¶ 5. One week before trial, the State informed defendant's counsel by letter that the State was uncertain as to whether it would call E.P. to testify and that, therefore, defendant's counsel would have to subpoena E.P. if he wished to ensure her presence at trial.   Defendant requested that E.P. be required to testify on the morning of trial, and the court denied the motion as untimely.   During the jury trial, held on October 18, 2000, the State again sought to introduce the videotape and testimony of the Ames employee. After reviewing the tape, the trial judge granted the request, and allowed the State to admit the tape and testimony.   The jury returned a verdict of guilty.

¶ 6. On October 20, 2000, two days after trial, defendant filed a motion to dismiss based on his argument that the State should have charged him with a prohibited act under 13 V.S.A. § 2632, a misdemeanor, instead of lewd and lascivious conduct under 13 V.S.A. § 2601, a felony.   The court denied the motion, and this appeal followed.


 ¶ 7. First, defendant claims he was subjected to arbitrary and discriminatory enforcement because he was charged with a felony under 13 V.S.A. § 2601 instead of a misdemeanor under 13 V.S.A. § 2632, and that the court therefore erred by denying his motion to dismiss.   This argument lacks merit.   When there are overlapping criminal offenses with which a defendant could be charged based on the facts, it is within the prosecutor's discretion to choose among them.  State v. Perry, 151 Vt. 637, 641, 563 A.2d 1007, 1010 (1989);  United States v. Batchelder, 442 U.S. 114, 123-24, 99 S.Ct. 2198, 60 L.Ed.2d 755 (1979) (“This Court has long recognized that when an act violates more than one criminal statute, the Government may prosecute under either so long as it does not discriminate against any class of defendants.”).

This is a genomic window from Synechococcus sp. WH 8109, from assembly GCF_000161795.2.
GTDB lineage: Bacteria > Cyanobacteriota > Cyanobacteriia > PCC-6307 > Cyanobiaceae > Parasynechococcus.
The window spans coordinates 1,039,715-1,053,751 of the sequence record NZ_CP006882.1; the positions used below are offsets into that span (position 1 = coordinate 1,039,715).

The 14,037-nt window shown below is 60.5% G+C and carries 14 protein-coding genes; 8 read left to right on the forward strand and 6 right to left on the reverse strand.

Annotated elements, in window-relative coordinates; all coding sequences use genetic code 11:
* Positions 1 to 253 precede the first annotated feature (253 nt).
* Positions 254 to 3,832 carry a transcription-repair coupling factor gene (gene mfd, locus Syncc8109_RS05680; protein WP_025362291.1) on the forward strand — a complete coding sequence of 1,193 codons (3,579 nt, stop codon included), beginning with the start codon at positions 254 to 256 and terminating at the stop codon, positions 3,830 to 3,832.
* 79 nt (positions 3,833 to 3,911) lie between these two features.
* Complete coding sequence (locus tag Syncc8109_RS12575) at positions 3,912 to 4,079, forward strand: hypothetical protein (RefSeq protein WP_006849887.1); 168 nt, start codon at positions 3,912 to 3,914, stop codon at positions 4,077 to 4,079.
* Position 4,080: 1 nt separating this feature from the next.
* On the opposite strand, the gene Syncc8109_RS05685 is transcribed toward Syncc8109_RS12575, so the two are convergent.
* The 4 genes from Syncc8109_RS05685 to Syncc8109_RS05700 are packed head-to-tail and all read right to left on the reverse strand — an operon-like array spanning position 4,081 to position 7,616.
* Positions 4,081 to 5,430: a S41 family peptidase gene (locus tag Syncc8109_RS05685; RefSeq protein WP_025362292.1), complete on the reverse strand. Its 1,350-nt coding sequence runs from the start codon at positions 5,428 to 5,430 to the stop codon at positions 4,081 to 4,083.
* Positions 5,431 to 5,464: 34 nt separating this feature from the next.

¶ 8. Defendant further argues that, under the void-for-vagueness doctrine, 13 V.S.A. § 2601 lacks “sufficiently precise standards to avoid arbitrary and discriminatory enforcement.”   See State v. Purvis, 146 Vt. 441, 442, 505 A.2d 1205, 1206-07 (1985).   Because First Amendment interests are not implicated here, we must base our examination of the statute on its application to defendant and the facts presented, and not on the statute's possible application to others.  State v. Dann, 167 Vt. 119, 128, 702 A.2d 105, 111 (1997).  Section 2601 provides that “[a] person guilty of open and gross lewdness and lascivious behavior shall be imprisoned not more than five years or fined not more than $300.00, or both.”  13 V.S.A. § 2601.   Defendant was charged with violating 13 V.S.A. § 2601 based on facts that he exposed himself and masturbated in front of a young child at a department store.   As we found in Purvis, 146 Vt. at 443, 505 A.2d at 1207, “the statute is sufficiently certain to inform a person of reasonable intelligence that this type of conduct is proscribed.”   Thus, the court did not err by denying defendant's motion to dismiss.


 ¶ 9. Second, defendant argues that the trial court erred by admitting, under Vermont Rule of Evidence 404(b), a videotape and testimony regarding defendant's prior conduct at another department store as signature evidence.   Defendant also claims that the court failed to exercise its discretion under V.R.E. 403.*